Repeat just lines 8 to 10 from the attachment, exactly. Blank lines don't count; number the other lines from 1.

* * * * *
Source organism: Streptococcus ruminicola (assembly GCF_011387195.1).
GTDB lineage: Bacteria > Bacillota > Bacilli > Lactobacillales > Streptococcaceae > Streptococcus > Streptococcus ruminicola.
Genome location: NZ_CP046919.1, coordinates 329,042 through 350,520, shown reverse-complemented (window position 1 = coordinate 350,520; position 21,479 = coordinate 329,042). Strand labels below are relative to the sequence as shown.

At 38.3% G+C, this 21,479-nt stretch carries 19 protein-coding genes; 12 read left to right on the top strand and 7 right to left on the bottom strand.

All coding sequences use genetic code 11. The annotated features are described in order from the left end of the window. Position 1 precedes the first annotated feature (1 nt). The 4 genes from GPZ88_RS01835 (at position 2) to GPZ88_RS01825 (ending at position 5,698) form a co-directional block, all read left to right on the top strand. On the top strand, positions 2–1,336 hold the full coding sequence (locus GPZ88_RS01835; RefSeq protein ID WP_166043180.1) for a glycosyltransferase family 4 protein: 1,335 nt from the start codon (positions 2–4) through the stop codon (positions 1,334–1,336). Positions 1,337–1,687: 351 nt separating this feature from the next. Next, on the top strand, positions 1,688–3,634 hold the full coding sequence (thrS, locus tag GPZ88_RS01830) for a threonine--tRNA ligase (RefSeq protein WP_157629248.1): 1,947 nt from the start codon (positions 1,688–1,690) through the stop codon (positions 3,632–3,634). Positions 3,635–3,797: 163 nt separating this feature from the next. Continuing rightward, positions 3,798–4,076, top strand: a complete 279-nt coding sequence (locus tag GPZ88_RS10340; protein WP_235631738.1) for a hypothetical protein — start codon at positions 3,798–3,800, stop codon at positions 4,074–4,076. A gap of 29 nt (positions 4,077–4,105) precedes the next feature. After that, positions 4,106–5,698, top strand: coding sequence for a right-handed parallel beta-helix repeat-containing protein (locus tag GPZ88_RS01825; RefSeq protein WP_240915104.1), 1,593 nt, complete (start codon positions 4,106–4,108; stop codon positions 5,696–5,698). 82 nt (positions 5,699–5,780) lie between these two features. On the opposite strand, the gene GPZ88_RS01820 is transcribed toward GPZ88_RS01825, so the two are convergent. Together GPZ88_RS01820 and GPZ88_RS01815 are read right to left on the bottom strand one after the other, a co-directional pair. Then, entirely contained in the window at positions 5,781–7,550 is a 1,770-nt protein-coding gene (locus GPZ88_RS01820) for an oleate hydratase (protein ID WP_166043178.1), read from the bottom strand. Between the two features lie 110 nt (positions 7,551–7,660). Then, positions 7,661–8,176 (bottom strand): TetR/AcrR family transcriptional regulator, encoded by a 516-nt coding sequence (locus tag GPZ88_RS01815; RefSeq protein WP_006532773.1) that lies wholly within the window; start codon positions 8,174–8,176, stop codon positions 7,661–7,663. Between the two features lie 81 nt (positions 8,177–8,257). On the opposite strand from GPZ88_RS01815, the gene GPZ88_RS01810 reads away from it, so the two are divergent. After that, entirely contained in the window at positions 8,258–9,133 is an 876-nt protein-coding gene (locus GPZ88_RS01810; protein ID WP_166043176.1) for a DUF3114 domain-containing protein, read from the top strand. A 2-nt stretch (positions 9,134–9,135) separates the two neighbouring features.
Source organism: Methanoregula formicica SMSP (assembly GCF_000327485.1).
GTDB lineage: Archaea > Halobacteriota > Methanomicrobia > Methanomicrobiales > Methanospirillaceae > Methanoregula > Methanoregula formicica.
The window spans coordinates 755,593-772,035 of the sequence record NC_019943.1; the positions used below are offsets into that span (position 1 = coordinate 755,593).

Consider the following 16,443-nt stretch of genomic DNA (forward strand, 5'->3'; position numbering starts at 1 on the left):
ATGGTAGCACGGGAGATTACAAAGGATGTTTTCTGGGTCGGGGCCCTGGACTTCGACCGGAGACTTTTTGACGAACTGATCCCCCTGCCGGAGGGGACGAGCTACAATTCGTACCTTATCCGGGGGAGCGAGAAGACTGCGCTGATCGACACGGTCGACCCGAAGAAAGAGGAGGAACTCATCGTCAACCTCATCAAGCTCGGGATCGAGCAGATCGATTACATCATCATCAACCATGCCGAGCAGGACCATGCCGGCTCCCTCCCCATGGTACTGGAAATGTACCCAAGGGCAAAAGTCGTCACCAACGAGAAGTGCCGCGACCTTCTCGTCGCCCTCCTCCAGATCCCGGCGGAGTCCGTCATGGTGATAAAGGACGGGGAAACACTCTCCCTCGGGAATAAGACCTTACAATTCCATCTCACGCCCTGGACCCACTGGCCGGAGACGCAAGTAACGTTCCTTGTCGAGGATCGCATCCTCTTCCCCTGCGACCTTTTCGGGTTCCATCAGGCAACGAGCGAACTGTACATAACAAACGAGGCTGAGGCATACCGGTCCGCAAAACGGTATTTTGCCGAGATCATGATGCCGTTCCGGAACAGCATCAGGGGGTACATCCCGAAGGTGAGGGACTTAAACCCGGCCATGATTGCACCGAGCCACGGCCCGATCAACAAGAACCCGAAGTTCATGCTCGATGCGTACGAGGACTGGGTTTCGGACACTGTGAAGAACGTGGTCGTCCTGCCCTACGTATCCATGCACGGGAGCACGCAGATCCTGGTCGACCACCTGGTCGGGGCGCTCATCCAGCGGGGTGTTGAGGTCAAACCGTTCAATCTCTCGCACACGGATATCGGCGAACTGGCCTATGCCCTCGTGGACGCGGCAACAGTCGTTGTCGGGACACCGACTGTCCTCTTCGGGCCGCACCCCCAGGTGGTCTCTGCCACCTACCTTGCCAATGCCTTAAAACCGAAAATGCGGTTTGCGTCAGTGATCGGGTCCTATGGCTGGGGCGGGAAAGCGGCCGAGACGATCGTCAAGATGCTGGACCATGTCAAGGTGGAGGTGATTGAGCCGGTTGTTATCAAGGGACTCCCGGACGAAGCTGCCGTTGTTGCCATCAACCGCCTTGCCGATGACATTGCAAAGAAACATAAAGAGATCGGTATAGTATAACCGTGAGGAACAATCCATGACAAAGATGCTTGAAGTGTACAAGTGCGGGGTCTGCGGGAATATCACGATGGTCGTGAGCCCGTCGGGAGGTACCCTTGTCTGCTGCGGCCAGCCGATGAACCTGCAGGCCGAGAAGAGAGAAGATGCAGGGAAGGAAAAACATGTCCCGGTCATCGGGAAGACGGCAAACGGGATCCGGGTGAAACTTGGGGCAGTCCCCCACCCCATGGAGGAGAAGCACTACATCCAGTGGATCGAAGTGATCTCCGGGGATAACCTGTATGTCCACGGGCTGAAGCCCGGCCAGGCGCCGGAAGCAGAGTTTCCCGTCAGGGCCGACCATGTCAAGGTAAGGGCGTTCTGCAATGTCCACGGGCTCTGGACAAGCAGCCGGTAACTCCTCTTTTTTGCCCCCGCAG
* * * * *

The window spans coordinates 755,593-772,035 of the sequence record NC_019943.1; the positions used below are offsets into that span (position 1 = coordinate 755,593).

Consider the following 16,443-nt stretch of genomic DNA (forward strand, 5'->3'; position numbering starts at 1 on the left):
ATGGTAGCACGGGAGATTACAAAGGATGTTTTCTGGGTCGGGGCCCTGGACTTCGACCGGAGACTTTTTGACGAACTGATCCCCCTGCCGGAGGGGACGAGCTACAATTCGTACCTTATCCGGGGGAGCGAGAAGACTGCGCTGATCGACACGGTCGACCCGAAGAAAGAGGAGGAACTCATCGTCAACCTCATCAAGCTCGGGATCGAGCAGATCGATTACATCATCATCAACCATGCCGAGCAGGACCATGCCGGCTCCCTCCCCATGGTACTGGAAATGTACCCAAGGGCAAAAGTCGTCACCAACGAGAAGTGCCGCGACCTTCTCGTCGCCCTCCTCCAGATCCCGGCGGAGTCCGTCATGGTGATAAAGGACGGGGAAACACTCTCCCTCGGGAATAAGACCTTACAATTCCATCTCACGCCCTGGACCCACTGGCCGGAGACGCAAGTAACGTTCCTTGTCGAGGATCGCATCCTCTTCCCCTGCGACCTTTTCGGGTTCCATCAGGCAACGAGCGAACTGTACATAACAAACGAGGCTGAGGCATACCGGTCCGCAAAACGGTATTTTGCCGAGATCATGATGCCGTTCCGGAACAGCATCAGGGGGTACATCCCGAAGGTGAGGGACTTAAACCCGGCCATGATTGCACCGAGCCACGGCCCGATCAACAAGAACCCGAAGTTCATGCTCGATGCGTACGAGGACTGGGTTTCGGACACTGTGAAGAACGTGGTCGTCCTGCCCTACGTATCCATGCACGGGAGCACGCAGATCCTGGTCGACCACCTGGTCGGGGCGCTCATCCAGCGGGGTGTTGAGGTCAAACCGTTCAATCTCTCGCACACGGATATCGGCGAACTGGCCTATGCCCTCGTGGACGCGGCAACAGTCGTTGTCGGGACACCGACTGTCCTCTTCGGGCCGCACCCCCAGGTGGTCTCTGCCACCTACCTTGCCAATGCCTTAAAACCGAAAATGCGGTTTGCGTCAGTGATCGGGTCCTATGGCTGGGGCGGGAAAGCGGCCGAGACGATCGTCAAGATGCTGGACCATGTCAAGGTGGAGGTGATTGAGCCGGTTGTTATCAAGGGACTCCCGGACGAAGCTGCCGTTGTTGCCATCAACCGCCTTGCCGATGACATTGCAAAGAAACATAAAGAGATCGGTATAGTATAACCGTGAGGAACAATCCATGACAAAGATGCTTGAAGTGTACAAGTGCGGGGTCTGCGGGAATATCACGATGGTCGTGAGCCCGTCGGGAGGTACCCTTGTCTGCTGCGGCCAGCCGATGAACCTGCAGGCCGAGAAGAGAGAAGATGCAGGGAAGGAAAAACATGTCCCGGTCATCGGGAAGACGGCAAACGGGATCCGGGTGAAACTTGGGGCAGTCCCCCACCCCATGGAGGAGAAGCACTACATCCAGTGGATCGAAGTGATCTCCGGGGATAACCTGTATGTCCACGGGCTGAAGCCCGGCCAGGCGCCGGAAGCAGAGTTTCCCGTCAGGGCCGACCATGTCAAGGTAAGGGCGTTCTGCAATGTCCACGGGCTCTGGACAAGCAGCCGGTAACTCCTCTTTTTTGCCCCCGCAG